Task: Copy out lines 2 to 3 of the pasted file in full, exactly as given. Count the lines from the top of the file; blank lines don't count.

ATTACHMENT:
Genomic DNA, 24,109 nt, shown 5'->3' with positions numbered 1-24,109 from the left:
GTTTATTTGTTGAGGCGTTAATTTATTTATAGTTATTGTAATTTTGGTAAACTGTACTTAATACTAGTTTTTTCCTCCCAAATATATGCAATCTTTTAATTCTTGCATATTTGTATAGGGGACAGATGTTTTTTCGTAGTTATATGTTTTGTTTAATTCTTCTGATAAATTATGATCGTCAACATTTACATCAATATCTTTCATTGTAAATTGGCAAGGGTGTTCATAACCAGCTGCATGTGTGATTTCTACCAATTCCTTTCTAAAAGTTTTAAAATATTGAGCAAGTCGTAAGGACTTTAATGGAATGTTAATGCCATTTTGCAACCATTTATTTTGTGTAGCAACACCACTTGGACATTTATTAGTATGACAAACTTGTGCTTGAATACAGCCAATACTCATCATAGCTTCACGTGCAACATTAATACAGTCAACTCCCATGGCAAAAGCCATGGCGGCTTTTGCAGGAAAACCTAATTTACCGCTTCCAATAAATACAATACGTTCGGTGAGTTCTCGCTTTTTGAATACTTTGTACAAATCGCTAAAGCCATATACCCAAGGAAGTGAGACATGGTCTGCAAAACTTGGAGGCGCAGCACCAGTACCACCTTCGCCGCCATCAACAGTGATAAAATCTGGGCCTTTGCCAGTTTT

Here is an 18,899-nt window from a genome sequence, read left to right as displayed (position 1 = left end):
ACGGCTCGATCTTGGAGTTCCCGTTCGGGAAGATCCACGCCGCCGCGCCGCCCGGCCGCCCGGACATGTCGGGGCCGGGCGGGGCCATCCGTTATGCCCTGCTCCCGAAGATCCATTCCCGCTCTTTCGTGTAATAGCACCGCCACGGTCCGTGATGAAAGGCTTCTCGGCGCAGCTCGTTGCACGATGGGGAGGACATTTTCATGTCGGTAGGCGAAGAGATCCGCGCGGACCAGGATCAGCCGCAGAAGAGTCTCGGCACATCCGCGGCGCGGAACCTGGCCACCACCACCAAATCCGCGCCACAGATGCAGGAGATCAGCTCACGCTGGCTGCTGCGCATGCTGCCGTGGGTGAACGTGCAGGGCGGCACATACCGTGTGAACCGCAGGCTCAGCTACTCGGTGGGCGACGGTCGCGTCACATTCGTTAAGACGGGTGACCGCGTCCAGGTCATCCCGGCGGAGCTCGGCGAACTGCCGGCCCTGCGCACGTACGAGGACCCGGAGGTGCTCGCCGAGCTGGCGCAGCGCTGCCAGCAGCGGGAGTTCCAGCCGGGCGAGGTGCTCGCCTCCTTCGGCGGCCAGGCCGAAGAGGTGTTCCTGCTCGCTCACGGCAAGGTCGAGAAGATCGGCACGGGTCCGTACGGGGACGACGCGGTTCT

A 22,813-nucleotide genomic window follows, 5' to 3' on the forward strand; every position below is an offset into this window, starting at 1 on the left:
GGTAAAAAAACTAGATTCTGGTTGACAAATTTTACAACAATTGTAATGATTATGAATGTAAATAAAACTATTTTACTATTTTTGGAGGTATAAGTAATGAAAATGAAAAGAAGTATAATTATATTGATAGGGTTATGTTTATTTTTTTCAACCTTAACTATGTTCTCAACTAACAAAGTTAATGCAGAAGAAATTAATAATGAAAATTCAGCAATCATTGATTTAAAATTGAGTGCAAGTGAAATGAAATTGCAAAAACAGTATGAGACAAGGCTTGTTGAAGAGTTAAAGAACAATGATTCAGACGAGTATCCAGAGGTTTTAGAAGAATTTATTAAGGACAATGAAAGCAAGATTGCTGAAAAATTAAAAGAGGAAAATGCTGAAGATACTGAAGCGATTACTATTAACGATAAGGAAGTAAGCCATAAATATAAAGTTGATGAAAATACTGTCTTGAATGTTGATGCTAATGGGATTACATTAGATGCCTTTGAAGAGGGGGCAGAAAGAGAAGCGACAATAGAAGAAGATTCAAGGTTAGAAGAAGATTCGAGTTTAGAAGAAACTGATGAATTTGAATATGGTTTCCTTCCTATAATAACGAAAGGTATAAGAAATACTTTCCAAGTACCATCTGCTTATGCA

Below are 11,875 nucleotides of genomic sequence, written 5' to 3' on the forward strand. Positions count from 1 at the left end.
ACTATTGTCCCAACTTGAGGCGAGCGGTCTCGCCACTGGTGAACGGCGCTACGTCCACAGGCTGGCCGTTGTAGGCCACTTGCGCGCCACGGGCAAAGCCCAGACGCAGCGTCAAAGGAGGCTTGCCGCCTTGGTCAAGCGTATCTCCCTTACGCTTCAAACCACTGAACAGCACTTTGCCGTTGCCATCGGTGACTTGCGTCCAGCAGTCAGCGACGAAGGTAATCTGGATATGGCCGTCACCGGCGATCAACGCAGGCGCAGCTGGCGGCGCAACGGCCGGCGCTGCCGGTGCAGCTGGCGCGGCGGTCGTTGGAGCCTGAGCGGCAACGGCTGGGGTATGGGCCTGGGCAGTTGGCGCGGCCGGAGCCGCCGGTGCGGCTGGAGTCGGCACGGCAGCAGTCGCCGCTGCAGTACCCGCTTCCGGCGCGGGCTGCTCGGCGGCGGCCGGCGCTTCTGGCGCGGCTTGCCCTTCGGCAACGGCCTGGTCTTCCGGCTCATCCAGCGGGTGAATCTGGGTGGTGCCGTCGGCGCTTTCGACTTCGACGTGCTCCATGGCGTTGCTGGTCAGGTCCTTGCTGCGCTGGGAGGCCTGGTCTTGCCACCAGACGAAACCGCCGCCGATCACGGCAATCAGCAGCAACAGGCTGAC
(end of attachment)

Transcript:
GTTTATTTGTTGAGGCGTTAATTTATTTATAGTTATTGTAATTTTGGTAAACTGTACTTAATACTAGTTTTTTCCTCCCAAATATATGCAATCTTTTAATTCTTGCATATTTGTATAGGGGACAGATGTTTTTTCGTAGTTATATGTTTTGTTTAATTCTTCTGATAAATTATGATCGTCAACATTTACATCAATATCTTTCATTGTAAATTGGCAAGGGTGTTCATAACCAGCTGCATGTGTGATTTCTACCAATTCCTTTCTAAAAGTTTTAAAATATTGAGCAAGTCGTAAGGACTTTAATGGAATGTTAATGCCATTTTGCAACCATTTATTTTGTGTAGCAACACCACTTGGACATTTATTAGTATGACAAACTTGTGCTTGAATACAGCCAATACTCATCATAGCTTCACGTGCAACATTAATACAGTCAACTCCCATGGCAAAAGCCATGGCGGCTTTTGCAGGAAAACCTAATTTACCGCTTCCAATAAATACAATACGTTCGGTGAGTTCTCGCTTTTTGAATACTTTGTACAAATCGCTAAAGCCATATACCCAAGGAAGTGAGACATGGTCTGCAAAACTTGGAGGCGCAGCACCAGTACCACCTTCGCCGCCATCAACAGTGATAAAATCTGGGCCTTTGCCAGTTTT

Here is an 18,899-nt window from a genome sequence, read left to right as displayed (position 1 = left end):